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Tax changes for settlements

Tax changes for settlements and the proposed “bright-line” test

With effect from 1 October 2015, there are new requirements around disclosure of tax information when buying, selling and transferring New Zealand property. There is also a new proposed “bright-line” test that will apply solely to residential land transactions to clarify and supplement the existing laws around taxation of property transactions.

The disclosure changes (which do not apply when the party is dealing with their “main home”) require parties to a property transaction to provide their IRD numbers, and where applicable, their taxpayer identification number from any overseas countries where they have to pay tax on their worldwide income.

Where a Trust is dealing with property, the IRD number to be supplied must be the IRD number for the Trust itself – not the trustees’ personal IRD numbers.

One effect is that entities involved in property transactions (other than in some specific exempt transactions, for example where the property sold satisfies the requirements of the “main home” exemption) will need an IRD number to complete the transaction. It is therefore advisable to consider the time it may take for you to obtain an IRD number when agreeing to timeframes in any property transaction.

Tying into the new disclosure requirements is the proposed bright-line test that will apply to residential property transactions entered into on or after 1 October 2015. This proposed test (which has not as yet been enacted and may be subject to changes before being passed) is intended to complement our current property tax rules.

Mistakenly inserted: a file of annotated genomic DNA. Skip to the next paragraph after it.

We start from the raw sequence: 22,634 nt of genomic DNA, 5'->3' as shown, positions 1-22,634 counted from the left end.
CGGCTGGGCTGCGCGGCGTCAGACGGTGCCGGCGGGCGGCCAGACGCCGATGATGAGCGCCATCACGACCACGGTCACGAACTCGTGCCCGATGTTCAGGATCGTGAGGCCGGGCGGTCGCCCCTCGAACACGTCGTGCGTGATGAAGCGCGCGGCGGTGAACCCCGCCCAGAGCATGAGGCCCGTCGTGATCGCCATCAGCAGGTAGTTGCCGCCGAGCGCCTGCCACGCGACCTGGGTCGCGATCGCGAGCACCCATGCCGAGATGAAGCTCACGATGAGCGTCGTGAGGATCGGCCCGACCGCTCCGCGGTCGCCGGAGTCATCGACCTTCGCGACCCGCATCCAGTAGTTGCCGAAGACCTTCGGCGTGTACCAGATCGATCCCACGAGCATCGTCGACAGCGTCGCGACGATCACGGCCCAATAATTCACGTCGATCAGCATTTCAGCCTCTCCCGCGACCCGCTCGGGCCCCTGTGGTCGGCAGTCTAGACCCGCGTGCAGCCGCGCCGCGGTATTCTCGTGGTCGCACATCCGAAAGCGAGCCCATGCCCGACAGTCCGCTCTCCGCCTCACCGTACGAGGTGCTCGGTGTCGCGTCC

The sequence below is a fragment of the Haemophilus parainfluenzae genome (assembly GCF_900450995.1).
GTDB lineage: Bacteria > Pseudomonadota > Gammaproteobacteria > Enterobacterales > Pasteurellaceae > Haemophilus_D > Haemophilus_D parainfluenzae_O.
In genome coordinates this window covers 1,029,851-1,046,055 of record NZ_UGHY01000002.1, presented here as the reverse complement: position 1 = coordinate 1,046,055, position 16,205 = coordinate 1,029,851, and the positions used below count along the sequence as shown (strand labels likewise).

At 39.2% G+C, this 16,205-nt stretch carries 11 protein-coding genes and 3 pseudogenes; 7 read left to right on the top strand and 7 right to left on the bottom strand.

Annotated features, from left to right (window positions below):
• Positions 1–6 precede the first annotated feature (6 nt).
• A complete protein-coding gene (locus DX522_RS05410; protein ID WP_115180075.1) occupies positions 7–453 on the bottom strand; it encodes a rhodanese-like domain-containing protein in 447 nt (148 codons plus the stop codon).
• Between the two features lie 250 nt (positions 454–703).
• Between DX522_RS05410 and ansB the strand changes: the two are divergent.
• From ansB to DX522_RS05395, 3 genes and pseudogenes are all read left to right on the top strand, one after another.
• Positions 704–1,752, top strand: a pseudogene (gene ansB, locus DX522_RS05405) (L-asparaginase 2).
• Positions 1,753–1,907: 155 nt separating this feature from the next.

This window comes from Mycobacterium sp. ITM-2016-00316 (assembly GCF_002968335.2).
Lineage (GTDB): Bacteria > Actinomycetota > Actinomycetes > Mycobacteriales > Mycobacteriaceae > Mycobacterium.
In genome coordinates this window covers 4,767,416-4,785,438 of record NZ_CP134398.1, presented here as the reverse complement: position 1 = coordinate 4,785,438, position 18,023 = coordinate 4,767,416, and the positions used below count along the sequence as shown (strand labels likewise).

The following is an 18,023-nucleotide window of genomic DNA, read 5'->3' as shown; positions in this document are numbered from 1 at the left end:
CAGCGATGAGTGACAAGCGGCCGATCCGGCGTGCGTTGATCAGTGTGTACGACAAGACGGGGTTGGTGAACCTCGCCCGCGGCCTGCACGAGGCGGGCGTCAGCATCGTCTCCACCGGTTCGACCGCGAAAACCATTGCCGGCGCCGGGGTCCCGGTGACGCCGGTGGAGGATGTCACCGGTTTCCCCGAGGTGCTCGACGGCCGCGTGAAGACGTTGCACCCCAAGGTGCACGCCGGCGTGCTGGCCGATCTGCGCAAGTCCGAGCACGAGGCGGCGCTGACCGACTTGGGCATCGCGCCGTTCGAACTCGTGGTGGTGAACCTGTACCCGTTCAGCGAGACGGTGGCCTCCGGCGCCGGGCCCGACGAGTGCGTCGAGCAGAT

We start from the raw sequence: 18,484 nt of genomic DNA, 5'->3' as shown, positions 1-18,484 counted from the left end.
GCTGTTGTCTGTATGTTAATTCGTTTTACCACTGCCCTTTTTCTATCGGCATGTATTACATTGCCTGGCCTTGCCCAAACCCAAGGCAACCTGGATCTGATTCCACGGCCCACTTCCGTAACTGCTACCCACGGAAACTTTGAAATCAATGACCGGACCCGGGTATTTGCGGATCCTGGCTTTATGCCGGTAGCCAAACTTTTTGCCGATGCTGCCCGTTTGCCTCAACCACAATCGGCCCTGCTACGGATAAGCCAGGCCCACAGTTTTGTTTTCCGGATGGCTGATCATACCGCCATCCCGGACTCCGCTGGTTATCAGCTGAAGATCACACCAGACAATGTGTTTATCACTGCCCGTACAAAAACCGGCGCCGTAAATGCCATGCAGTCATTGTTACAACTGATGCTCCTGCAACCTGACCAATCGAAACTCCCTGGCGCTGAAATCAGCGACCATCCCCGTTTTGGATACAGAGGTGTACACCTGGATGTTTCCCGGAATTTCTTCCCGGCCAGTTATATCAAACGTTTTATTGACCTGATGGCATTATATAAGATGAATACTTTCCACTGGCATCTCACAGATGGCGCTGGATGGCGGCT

The bright-line test is expected to require income tax to be paid on any gains made from the sale of residential property within two years of purchase. The
current proposed exceptions are if the transaction relates to the “main home”, to a relationship property transfer, or to inherited property.

Under existing law, gains from the sale of
land can already be taxed as income if that land was acquired for the purpose or intention of disposing of the land. This law remains unchanged, but has proved problematic for the IRD to implement as the IRD cannot always prove intention on the part of the taxpayer. The proposed bright-line test was introduced in part to resolve this problem for the IRD.

As the bright-line test is only intended to apply to residential land, there is also an associated definition of residential land. Residential land means land that has a dwelling on it, or for which there is an arrangement to build a dwelling, or bare land that is capable of having a dwelling on it due to its area and nature.

If you are involved in or anticipating entering into a property transaction in the near future it is important that you make sure you can comply with these new disclosure requirements and have considered the bright-line test and its potential effect.

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Monday, November 9, 2015

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